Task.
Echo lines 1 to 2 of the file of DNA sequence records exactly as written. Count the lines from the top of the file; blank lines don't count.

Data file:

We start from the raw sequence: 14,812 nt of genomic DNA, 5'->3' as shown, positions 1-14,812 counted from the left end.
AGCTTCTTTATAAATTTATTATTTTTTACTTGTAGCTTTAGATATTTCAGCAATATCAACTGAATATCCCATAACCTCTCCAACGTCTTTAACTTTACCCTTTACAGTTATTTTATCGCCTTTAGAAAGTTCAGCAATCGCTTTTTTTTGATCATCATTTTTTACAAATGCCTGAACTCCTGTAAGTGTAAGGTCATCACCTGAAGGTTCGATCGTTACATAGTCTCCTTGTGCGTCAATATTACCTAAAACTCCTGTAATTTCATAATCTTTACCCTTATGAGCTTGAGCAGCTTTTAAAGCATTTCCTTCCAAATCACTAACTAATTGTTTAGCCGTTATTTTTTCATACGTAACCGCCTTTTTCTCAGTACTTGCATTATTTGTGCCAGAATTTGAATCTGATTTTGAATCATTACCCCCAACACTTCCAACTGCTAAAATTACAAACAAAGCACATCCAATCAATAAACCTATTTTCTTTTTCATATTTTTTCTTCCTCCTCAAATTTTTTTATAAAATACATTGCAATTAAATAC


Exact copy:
We start from the raw sequence: 14,812 nt of genomic DNA, 5'->3' as shown, positions 1-14,812 counted from the left end.
AGCTTCTTTATAAATTTATTATTTTTTACTTGTAGCTTTAGATATTTCAGCAATATCAACTGAATATCCCATAACCTCTCCAACGTCTTTAACTTTACCCTTTACAGTTATTTTATCGCCTTTAGAAAGTTCAGCAATCGCTTTTTTTTGATCATCATTTTTTACAAATGCCTGAACTCCTGTAAGTGTAAGGTCATCACCTGAAGGTTCGATCGTTACATAGTCTCCTTGTGCGTCAATATTACCTAAAACTCCTGTAATTTCATAATCTTTACCCTTATGAGCTTGAGCAGCTTTTAAAGCATTTCCTTCCAAATCACTAACTAATTGTTTAGCCGTTATTTTTTCATACGTAACCGCCTTTTTCTCAGTACTTGCATTATTTGTGCCAGAATTTGAATCTGATTTTGAATCATTACCCCCAACACTTCCAACTGCTAAAATTACAAACAAAGCACATCCAATCAATAAACCTATTTTCTTTTTCATATTTTTTCTTCCTCCTCAAATTTTTTTATAAAATACATTGCAATTAAATAC